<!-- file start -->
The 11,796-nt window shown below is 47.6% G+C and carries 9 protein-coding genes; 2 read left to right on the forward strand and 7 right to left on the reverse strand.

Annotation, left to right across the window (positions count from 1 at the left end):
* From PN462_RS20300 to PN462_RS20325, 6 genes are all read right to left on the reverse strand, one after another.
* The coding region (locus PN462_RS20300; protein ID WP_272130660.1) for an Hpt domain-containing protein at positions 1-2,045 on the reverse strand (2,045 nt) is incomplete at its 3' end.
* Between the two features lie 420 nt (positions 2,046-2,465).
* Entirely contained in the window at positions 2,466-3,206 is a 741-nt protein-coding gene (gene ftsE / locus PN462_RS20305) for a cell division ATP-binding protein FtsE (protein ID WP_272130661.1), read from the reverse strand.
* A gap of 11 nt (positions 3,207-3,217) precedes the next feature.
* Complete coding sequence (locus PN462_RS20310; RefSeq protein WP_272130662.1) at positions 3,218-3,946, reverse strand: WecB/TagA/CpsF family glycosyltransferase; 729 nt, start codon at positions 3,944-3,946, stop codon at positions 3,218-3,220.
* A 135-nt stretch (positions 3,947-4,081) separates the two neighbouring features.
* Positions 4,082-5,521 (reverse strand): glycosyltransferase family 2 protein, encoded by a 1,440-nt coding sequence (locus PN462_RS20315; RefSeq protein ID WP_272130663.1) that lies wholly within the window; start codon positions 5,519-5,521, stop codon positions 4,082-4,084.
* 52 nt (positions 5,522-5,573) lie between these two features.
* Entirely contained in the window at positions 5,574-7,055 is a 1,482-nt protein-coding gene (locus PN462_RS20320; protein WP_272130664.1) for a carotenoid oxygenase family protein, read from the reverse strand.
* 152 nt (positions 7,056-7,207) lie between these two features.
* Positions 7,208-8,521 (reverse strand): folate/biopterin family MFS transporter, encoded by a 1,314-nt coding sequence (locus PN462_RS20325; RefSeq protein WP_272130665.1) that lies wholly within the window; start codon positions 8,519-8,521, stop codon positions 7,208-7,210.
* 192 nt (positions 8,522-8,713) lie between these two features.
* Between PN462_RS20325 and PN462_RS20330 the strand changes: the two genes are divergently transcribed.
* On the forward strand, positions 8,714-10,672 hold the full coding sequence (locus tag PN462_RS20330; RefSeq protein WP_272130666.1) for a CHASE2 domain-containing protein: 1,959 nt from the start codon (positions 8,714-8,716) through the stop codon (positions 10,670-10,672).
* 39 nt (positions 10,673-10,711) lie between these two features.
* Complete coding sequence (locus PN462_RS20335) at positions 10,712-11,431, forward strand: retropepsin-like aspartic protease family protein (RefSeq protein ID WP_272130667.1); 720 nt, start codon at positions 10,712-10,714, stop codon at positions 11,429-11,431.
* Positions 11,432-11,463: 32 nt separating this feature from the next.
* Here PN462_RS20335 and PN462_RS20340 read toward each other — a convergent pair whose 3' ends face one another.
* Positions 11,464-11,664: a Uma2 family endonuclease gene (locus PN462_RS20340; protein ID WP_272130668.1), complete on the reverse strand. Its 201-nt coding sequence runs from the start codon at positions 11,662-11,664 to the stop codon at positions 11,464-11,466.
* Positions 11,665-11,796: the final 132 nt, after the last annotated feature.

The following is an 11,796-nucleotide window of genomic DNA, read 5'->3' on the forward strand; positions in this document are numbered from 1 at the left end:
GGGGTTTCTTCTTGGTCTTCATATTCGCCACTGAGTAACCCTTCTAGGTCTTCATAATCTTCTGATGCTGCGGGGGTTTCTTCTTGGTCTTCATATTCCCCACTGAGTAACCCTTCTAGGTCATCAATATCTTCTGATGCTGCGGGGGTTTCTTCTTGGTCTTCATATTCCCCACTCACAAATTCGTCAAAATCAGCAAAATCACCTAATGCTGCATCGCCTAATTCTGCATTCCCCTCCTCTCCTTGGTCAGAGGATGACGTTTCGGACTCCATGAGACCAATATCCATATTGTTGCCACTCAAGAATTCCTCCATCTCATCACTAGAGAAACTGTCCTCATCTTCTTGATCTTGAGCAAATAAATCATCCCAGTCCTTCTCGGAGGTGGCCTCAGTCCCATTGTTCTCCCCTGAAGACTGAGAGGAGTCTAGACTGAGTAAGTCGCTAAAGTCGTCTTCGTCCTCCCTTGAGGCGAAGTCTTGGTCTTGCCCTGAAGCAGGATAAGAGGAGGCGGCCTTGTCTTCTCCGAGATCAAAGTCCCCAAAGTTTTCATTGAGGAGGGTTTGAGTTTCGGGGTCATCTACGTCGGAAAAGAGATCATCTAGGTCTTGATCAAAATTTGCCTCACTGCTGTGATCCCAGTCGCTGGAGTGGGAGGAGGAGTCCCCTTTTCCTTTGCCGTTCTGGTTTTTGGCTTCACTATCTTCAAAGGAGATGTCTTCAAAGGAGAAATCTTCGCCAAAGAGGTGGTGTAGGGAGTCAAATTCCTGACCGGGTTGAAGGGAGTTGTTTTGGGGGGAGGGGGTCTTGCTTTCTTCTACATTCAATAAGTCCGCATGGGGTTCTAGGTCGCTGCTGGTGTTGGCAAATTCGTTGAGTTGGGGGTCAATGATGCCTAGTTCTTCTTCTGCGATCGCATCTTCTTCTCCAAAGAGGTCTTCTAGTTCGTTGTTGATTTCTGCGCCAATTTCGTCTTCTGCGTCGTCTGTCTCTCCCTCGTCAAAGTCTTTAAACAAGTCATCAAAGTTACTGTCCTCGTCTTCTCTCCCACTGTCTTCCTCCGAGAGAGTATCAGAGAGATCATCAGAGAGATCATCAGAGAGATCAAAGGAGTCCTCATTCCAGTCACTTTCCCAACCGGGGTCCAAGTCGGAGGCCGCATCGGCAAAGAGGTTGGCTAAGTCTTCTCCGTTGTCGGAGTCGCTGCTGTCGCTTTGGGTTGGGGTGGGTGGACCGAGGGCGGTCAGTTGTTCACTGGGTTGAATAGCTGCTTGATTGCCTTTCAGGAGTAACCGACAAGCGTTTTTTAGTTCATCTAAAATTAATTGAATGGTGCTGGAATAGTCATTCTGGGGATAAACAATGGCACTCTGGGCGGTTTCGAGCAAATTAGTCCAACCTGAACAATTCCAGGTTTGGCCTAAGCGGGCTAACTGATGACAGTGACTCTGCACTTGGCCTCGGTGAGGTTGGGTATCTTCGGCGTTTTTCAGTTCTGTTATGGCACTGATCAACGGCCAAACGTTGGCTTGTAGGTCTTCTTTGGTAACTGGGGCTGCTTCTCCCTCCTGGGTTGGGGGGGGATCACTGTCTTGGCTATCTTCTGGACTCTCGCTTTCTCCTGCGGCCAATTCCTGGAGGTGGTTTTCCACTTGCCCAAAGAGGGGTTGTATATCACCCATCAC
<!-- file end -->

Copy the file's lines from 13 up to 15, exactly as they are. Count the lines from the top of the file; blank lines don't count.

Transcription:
* 152 nt (positions 7,056-7,207) lie between these two features.
* Positions 7,208-8,521 (reverse strand): folate/biopterin family MFS transporter, encoded by a 1,314-nt coding sequence (locus PN462_RS20325; RefSeq protein WP_272130665.1) that lies wholly within the window; start codon positions 8,519-8,521, stop codon positions 7,208-7,210.
* 192 nt (positions 8,522-8,713) lie between these two features.